Until now we had a nice tailwind and sunny weather, but in the
Normandie the weather turned against us, with a strong headwind and
lots of rain. The weather in Europe is always unpredictable but now
it got uniformly unpleasant, and stayed that way until the end of the
trip. Perhaps this makes my memory of the Normandy more gray than it
would have been otherwise, but it seemed rather uninteresting - I can
have a prettier countryside with more vegetation here in Brandenburg
|Anyway, we wanted to avoid Calais, one of the
major ferry harbors to England and close to the French end of the
channel tunnel, and all the traffic it attracts. So we went south from
Dunkerque, to St. Omer, and from there to Brimeux near
Montreuil to Eu near Le Treport. We used small roads like
D928 and D129; we managed to stay away from motor traffic most of the
Many of the towns in the Normandie have unusually large cathedrals. Eu was no exception. The cathedral is built on a hill. There is a youth hostel built into the base of the hill under the cathedral. It was more expensive than average (FF 93) but definitely worth the price. The picture to the right shows the hallway leading to the rooms, each with a vaulted ceiling and its own bathroom. Recommended.
The next morning the cloudy weather turned into rain, and the terrain became more hilly. The next stop was Rouen. We saw the busy industrial part of Rouen with nothing much to look at, but apparently it has a nice historic downtown. The youth hostel listed in this year's IYH guide had been closed for a long time but we found a small hostel in the southern part of downtown. The next morning we got to admire Shell refineries alongside the Seine river for several kilometers.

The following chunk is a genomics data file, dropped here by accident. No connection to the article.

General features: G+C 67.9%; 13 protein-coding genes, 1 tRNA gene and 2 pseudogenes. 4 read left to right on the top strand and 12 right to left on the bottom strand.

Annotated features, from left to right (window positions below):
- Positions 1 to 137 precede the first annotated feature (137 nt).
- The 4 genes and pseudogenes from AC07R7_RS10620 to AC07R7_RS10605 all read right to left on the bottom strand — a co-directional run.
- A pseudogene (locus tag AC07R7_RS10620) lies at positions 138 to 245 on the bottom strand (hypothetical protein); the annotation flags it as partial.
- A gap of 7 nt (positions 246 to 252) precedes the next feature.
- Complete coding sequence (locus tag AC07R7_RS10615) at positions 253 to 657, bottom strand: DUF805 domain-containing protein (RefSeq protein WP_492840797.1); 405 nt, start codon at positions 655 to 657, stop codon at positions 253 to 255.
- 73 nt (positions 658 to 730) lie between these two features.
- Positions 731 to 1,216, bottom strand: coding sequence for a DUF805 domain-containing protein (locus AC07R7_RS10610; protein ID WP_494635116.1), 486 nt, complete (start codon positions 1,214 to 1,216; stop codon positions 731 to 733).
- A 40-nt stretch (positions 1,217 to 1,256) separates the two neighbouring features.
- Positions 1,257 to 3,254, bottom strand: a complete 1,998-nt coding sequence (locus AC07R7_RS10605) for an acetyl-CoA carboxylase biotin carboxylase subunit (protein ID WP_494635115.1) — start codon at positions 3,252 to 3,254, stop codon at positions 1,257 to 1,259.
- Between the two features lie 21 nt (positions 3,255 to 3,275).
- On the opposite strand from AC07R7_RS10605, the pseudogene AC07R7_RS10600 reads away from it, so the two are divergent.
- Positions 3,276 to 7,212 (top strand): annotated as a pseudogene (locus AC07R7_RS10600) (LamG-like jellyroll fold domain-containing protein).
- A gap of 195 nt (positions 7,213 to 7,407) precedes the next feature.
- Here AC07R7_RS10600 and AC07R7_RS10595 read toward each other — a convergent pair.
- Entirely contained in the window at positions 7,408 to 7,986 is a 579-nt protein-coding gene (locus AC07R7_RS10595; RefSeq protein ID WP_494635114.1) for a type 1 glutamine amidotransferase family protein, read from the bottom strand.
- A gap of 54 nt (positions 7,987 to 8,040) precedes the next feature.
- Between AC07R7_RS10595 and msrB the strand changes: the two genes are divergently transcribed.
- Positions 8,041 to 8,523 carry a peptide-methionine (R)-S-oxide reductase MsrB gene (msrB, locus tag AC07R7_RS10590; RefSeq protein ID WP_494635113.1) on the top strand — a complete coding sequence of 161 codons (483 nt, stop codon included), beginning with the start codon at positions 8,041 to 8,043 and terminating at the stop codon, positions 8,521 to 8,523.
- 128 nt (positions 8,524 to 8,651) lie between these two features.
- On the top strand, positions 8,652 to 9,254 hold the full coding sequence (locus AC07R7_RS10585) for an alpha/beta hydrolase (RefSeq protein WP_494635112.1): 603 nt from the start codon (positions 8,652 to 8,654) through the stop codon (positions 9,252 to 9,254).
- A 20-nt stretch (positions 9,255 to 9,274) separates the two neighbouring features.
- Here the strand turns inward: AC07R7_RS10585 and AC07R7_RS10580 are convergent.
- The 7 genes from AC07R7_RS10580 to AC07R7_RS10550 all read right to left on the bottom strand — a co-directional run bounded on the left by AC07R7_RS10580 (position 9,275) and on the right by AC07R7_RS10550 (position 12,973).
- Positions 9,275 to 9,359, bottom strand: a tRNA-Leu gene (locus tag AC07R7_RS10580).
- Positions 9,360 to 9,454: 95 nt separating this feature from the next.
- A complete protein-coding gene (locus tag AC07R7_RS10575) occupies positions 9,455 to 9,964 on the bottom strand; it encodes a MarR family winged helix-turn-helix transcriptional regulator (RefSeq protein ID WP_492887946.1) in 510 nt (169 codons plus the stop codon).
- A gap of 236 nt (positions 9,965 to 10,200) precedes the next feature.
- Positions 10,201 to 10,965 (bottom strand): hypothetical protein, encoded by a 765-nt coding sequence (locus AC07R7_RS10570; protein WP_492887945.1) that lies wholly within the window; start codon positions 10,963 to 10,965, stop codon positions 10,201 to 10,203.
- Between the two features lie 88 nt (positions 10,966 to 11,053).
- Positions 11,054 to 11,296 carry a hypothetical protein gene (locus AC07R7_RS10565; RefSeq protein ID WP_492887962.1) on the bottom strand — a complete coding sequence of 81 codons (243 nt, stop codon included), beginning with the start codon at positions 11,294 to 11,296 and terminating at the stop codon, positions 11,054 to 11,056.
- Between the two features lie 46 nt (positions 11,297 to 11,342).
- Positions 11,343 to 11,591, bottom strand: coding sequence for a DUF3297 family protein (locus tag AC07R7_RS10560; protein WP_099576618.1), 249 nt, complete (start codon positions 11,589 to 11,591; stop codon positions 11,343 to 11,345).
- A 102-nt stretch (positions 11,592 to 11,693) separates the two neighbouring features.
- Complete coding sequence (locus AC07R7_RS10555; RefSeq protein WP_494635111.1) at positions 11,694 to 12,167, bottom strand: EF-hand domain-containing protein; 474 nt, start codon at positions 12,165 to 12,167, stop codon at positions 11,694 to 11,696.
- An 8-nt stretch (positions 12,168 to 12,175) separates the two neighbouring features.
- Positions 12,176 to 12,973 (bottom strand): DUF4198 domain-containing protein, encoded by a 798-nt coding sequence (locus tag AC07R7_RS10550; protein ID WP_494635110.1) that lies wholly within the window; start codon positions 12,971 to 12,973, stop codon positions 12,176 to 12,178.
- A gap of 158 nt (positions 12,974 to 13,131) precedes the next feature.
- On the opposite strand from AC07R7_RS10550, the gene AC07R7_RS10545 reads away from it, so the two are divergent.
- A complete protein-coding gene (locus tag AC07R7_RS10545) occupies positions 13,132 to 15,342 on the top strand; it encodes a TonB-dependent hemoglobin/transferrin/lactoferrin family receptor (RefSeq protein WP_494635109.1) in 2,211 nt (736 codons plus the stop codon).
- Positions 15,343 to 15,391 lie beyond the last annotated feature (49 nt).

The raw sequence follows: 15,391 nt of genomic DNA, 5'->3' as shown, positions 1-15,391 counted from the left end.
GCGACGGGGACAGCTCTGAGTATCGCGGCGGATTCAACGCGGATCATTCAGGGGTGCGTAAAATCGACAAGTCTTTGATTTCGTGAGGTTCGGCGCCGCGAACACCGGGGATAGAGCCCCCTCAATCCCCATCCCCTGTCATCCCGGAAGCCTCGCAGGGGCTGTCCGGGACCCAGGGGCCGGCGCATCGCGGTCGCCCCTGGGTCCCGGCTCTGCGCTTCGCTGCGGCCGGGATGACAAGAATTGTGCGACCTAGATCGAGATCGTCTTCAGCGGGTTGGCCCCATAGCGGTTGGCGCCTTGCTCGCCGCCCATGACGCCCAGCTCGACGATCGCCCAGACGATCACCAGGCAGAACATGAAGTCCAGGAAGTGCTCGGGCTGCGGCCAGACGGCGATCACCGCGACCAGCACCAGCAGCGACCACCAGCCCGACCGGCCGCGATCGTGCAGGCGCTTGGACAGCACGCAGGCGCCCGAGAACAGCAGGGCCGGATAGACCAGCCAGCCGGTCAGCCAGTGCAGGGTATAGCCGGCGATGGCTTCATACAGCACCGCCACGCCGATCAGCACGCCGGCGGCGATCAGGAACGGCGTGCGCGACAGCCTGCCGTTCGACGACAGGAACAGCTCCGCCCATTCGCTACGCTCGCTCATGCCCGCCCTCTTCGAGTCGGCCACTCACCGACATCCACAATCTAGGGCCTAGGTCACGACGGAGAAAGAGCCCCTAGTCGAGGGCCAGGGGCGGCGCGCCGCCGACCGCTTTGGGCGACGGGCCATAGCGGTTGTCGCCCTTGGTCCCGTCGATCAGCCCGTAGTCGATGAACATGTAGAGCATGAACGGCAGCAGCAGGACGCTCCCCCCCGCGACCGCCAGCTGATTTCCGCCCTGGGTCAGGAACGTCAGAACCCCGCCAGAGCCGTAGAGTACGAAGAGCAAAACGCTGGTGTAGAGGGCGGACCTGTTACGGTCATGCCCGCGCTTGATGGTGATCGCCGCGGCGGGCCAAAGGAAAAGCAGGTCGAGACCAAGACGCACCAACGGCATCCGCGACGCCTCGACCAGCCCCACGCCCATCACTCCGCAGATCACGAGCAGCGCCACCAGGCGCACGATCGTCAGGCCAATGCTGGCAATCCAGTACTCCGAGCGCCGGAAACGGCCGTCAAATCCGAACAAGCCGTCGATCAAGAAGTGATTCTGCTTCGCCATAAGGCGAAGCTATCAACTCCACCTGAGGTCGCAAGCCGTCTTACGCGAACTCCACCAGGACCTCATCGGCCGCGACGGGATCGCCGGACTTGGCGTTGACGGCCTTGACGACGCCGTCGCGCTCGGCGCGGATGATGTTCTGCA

After the Shell refineries we were treated to some Renault car factories until we finally reached la Bouille at the Seine river, a small pleasant village shown in the bottom right picture. We followed the N175 to Bourg-Achard, Montfort, Lisieux, and Falaise, where we we just about ready to use a train to avoid the rain, and we would have if they had had a train station. We found a little hotel and continued to Flers the next morning. There is little to tell about all this; the roads are fairly boring with little vegetation. In Flers we finally managed to catch a train to Pontorson, which wasn't very far away at that point but we just didn't want to get wet again.
Pontorson has a youth hostel that looks pretty on the outside and like an abandoned mental institution on the inside. It is the most amazingly inhospitable place I know, with plastic mattresses and bedframes of the kind one finds in old hospitals, rubber wheels on the side and all. Its single redeeming feature is its proximity to le Mont St. Michel, a small island completely converted into a monastery, a major landmark and tourist center. Don't miss it. Read more about it on my Loire/Bretagne tour report.
This is one last picture of riding in the Normandie, one of the nicer ones that actually shows some blue patches in the sky. (Note that my friend isn't color-blind, but the wet weather required more layers of clothing than we had planned for :-)
Pontorson is close to the Bretagne (Brittany) border. Our next destination was St. Brieuc in the Bretagne, another trip we shortened by train after getting rained on in le Mont St. Michel. We stayed at my aunt in Yffiniac near St. Brieuc and cured our developing colds, except for a small day trip to Paimpol to the north of St. Brieuc. This tour demonstrated once again that St. Brieuc is virtually unnavigable without a good compass, and I think I would still be lost there without my GPS receiver, one of its few applications on this trip.
All in all, while I recommend all my bicycle tours in these pages, I'd give the Normandy and the Belgian coast low marks in comparison to the rest. Spend more time in Holland instead, or in the Loire area of France. There is much more to see there.